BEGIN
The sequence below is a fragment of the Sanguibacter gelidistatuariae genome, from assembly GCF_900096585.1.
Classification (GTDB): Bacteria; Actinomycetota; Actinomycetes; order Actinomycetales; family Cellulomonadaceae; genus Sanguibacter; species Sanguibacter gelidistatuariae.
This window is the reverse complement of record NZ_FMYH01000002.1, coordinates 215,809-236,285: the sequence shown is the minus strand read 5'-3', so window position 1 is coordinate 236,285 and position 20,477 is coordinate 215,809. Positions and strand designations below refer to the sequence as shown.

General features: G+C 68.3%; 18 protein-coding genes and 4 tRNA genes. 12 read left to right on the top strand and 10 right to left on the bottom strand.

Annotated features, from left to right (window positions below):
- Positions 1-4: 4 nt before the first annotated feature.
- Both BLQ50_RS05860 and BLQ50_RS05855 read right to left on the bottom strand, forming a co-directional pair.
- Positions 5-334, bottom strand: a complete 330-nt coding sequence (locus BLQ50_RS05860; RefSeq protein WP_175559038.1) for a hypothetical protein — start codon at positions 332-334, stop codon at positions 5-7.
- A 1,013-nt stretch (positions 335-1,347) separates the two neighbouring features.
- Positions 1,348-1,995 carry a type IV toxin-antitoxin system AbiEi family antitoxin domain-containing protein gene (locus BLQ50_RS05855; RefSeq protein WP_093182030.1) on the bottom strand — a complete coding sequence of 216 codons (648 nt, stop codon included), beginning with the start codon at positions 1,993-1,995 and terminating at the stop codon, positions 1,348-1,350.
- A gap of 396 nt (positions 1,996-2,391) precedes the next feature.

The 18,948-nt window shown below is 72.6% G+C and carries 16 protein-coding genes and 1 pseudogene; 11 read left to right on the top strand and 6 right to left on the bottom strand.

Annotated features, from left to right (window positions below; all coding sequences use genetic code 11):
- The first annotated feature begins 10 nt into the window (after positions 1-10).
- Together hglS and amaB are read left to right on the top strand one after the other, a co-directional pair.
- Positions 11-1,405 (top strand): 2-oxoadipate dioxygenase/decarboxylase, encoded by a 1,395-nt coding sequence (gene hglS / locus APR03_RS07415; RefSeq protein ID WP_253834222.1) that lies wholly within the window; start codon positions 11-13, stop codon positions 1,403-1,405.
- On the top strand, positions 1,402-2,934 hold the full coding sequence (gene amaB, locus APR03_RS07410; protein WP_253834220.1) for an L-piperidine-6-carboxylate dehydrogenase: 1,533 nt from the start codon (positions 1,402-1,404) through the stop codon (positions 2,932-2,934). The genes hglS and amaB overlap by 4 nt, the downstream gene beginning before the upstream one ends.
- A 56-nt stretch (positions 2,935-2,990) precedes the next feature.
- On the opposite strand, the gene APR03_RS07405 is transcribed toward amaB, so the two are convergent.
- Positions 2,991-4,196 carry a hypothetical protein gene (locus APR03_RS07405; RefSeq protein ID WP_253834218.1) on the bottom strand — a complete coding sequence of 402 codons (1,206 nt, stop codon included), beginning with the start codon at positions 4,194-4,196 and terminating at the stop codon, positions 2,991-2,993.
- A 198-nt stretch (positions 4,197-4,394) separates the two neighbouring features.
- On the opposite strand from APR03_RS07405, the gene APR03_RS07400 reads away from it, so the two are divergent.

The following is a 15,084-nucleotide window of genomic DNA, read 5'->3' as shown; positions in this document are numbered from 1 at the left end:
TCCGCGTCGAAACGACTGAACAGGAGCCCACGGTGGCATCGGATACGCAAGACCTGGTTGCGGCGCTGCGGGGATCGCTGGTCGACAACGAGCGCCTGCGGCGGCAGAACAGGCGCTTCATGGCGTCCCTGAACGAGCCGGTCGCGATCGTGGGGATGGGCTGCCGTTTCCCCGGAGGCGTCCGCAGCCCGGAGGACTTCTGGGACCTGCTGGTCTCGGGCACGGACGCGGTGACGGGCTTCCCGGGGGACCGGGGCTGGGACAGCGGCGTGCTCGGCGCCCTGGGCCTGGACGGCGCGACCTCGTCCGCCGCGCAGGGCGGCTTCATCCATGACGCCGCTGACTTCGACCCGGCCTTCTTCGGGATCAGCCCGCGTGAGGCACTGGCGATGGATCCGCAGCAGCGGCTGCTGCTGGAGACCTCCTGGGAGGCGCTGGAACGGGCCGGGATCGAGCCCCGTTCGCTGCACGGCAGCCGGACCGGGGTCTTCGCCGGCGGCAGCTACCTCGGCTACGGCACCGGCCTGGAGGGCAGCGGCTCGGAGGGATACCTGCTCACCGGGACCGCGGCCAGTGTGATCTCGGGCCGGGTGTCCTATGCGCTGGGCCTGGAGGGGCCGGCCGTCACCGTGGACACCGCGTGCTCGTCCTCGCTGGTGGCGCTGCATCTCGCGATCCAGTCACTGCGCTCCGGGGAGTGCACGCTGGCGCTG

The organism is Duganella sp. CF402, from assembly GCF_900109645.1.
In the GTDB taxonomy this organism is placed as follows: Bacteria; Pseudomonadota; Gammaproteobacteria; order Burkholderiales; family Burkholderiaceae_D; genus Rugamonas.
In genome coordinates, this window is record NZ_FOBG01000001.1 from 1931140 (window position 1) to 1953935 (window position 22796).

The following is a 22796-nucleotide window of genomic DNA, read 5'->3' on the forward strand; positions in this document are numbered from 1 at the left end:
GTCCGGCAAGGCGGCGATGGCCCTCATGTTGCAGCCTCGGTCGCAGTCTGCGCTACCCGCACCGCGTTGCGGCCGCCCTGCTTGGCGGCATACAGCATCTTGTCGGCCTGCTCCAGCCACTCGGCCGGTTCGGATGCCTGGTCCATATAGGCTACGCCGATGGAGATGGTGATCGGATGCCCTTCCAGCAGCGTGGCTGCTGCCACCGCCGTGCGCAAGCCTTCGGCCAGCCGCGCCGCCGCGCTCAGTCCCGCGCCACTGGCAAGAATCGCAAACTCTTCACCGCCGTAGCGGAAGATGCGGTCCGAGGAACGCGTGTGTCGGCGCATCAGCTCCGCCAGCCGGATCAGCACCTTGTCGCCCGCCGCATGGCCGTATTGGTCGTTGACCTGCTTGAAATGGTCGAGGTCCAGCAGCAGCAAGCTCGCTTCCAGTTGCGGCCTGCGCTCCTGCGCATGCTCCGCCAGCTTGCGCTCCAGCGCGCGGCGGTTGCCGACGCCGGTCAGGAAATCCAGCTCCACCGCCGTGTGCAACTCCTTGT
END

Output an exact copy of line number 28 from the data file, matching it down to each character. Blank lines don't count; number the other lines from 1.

The following is a 22796-nucleotide window of genomic DNA, read 5'->3' on the forward strand; positions in this document are numbered from 1 at the left end: